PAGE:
Over the past few weeks, I’ve been studying the book of Hosea. For those of you who haven’t read the book, the Lord uses Hosea (a prophet to the northern part of Palestine-Israel) and his relationship with his unfaithful spouse (Gomer) to portray the relationship between an unfaithful nation (Israel) and a faithful God.
In Chapter 4, verses 6-9, the Lord talks about the priests straying away from his teachings. The priests were the religious leaders of the people and were supposed to be the ones to keep the people accountable before God. They were the ones offering sacrifices on behalf of the people to pardon them from their sins. YET this is what the Scriptures say:
“My people are being destroyed because they don’t know me. Since you priests refuse to know me, I refuse to recognize you as my priests. Since you have forgotten the laws of your God, I will forget to bless your children.
7 The more priests there are, the more they sin against me. They have exchanged the glory of God for the shame of idols. 8 When the people bring their sin offerings, the priests get fed. So the priests are glad when the people sin! 9 ‘And what the priests do, the people also do.’ So now I will punish both priests and people for their wicked deeds.”
From this passage, we can see that it didn’t matter how many religious leaders there were; they were still leading the Israelites astray. They were not fulfilling their duties of keeping the people accountable before God. They too were exchanging the glory of God for the temporary satisfaction of the idols of Baal and other pagan Gods.
So how does this translate in today’s time? If this was written around 715 B.C. then there’s no way that this can be applicable to today’s day and age, right?! WRONG! The beautiful part about Scripture is:
“All Scripture is God-breathed and is useful for teaching, rebuking, correcting and training in righteousness, so that the servant of God may be thoroughly equipped for every good work.” – 2 Timothy 3:16-17
As readers of God’s word, we must first look at the original intended message. If we jump straight into molding the message and meaning to our current day and age, then we begin to twist scripture and use it for our own personal gain.
Bridging the gap between leaders of that time and leaders of churches today, we see similar problems. Too often we hear of pastors and church elders having affairs, laundering money, or falling into other forms of idolatry. It may be nearly 3,000 years following the writing of this passage, but human kind, and leaders, are still prone to having idols, outside of God, in their lives. Leaders and pastors become complacent. They can let their guard down against the ever looming spiritual warfare. They put themselves in compromising situations. They become focused on the wrong things in church gatherings. Whatever the idol is, all leaders in the church face daily decisions on what they’re going to be about and how they are going to lead their congregation. Leaders must never think that they are too “good” to fall into sin. The moment that thought takes over is the moment a leader may find himself in a compromising situation. That could be the moment that you swore to yourself you would never partake in. Nobody is above the temptations of sin, but with Christ, we can be kept grounded as healthy leaders.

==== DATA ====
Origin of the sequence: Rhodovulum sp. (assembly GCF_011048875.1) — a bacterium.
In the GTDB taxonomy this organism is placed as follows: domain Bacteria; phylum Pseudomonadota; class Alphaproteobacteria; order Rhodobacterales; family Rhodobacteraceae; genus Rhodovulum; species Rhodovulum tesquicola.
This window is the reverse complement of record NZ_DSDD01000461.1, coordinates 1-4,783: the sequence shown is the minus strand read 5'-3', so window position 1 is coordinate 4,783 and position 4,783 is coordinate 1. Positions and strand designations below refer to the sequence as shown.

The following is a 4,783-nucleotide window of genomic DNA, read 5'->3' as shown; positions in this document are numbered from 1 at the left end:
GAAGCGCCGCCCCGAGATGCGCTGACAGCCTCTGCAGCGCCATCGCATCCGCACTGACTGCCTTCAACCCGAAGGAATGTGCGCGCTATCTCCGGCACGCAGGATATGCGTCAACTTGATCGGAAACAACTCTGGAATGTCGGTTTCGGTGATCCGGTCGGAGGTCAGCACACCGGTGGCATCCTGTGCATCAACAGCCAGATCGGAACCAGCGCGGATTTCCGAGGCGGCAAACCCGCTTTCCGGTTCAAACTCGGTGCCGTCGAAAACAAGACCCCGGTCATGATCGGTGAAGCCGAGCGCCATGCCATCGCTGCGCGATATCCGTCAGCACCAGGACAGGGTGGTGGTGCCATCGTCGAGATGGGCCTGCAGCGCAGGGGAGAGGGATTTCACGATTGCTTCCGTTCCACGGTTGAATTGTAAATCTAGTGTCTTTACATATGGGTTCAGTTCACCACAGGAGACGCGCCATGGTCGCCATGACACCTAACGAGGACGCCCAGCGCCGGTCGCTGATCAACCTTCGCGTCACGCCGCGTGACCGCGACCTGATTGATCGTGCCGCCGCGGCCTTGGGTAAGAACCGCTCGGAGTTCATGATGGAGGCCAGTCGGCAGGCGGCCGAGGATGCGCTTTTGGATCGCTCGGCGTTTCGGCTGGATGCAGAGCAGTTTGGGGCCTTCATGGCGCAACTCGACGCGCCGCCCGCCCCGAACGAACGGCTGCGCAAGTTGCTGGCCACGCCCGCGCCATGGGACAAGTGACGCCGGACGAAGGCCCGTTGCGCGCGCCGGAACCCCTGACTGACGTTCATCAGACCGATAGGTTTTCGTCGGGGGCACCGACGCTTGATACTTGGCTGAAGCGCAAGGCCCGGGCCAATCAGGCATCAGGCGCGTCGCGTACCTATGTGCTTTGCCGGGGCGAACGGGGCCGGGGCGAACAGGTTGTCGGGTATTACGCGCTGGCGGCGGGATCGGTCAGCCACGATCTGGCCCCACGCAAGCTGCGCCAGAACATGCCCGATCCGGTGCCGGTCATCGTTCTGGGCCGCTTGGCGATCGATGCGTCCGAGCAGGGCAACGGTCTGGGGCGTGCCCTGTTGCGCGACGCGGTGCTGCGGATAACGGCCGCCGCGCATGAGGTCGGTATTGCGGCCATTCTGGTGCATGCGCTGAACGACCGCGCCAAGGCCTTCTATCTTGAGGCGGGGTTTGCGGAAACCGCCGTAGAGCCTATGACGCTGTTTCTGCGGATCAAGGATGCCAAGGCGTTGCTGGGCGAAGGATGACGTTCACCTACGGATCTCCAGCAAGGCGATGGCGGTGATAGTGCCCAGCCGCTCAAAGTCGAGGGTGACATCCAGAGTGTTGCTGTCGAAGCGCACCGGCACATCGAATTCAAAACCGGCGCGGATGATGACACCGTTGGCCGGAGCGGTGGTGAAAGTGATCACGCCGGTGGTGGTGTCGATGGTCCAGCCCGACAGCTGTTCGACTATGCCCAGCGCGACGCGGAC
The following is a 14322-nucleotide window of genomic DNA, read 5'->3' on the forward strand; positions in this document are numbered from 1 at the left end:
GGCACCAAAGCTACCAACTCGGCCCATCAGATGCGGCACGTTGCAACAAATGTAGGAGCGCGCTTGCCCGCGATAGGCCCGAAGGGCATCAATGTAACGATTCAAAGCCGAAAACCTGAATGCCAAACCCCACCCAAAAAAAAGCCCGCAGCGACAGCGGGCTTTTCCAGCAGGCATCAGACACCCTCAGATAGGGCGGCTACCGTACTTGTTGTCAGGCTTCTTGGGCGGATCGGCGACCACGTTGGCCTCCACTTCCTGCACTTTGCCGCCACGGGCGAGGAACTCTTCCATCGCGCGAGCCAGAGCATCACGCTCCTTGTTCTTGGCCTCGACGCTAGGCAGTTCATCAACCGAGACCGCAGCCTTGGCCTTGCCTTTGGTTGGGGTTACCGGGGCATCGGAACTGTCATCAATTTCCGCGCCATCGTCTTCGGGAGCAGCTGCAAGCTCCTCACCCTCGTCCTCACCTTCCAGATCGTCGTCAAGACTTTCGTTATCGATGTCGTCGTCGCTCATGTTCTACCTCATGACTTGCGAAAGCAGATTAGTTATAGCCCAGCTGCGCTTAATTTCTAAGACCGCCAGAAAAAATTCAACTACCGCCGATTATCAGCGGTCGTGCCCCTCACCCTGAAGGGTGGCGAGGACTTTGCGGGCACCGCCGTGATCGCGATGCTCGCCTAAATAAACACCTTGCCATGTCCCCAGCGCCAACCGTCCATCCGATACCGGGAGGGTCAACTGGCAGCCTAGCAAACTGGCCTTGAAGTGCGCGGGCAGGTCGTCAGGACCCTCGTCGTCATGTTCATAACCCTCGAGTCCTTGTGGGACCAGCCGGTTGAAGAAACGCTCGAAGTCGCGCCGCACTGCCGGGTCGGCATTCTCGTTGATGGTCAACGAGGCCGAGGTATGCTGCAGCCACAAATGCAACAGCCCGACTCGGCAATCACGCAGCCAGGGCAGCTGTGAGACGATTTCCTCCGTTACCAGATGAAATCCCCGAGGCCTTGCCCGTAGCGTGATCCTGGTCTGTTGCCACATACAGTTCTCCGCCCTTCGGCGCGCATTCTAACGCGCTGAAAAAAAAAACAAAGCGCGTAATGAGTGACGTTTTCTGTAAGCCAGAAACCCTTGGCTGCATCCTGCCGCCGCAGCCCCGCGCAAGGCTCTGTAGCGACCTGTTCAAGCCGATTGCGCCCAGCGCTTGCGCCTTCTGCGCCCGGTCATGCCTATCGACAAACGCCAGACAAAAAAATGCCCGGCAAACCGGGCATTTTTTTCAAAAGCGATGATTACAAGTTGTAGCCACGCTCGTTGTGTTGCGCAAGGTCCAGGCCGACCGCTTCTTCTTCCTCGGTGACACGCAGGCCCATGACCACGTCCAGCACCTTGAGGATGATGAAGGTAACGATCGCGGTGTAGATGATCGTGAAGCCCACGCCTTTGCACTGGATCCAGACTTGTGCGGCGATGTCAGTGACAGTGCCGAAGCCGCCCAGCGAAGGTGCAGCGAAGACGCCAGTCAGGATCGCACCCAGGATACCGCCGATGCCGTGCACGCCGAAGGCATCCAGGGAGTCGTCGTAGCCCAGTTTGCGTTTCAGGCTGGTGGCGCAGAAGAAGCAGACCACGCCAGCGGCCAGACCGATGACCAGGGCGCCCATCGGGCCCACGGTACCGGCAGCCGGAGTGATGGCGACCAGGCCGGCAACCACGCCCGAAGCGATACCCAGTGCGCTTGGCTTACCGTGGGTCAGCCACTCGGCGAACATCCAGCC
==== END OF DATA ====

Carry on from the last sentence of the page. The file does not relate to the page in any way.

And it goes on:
I want to encourage church leaders out there this morning. There are many things pulling at our hearts and temptations trying to grab our attention. As leaders, what does it look like for you to stay focused on the task at hand of shepherding a body of people? What does it look like for you to have boundaries in your life to healthily combat these idols that are screaming for our attention every single day? We live in a day and age where we see these things happening more and more frequently–unfortunately, it’s the result of a broken and sinful world. That is why we don’t need more leaders in the churches, we need more healthy leaders. Leaders that admit they are not perfect. Leaders that are willing to daily acknowledge they are in need of God’s grace just as much as anyone else. Leaders that are willing to humbly serve their congregations. Leaders that are willing to use Scripture to be proactive and speak out about things that are tearing our culture apart. Leaders that are willing to have tough conversations in order to steer people in the right direction.
The best and healthiest leaders are the ones who are constantly growing, constantly reading, constantly asking questions, and constantly serving others. As the church, how can we best lead people towards Christ instead of idolatry? It’s a huge responsibility, but the Lord has us in a place of leadership for a reason. We must use it for his glory and point others towards Him in the process.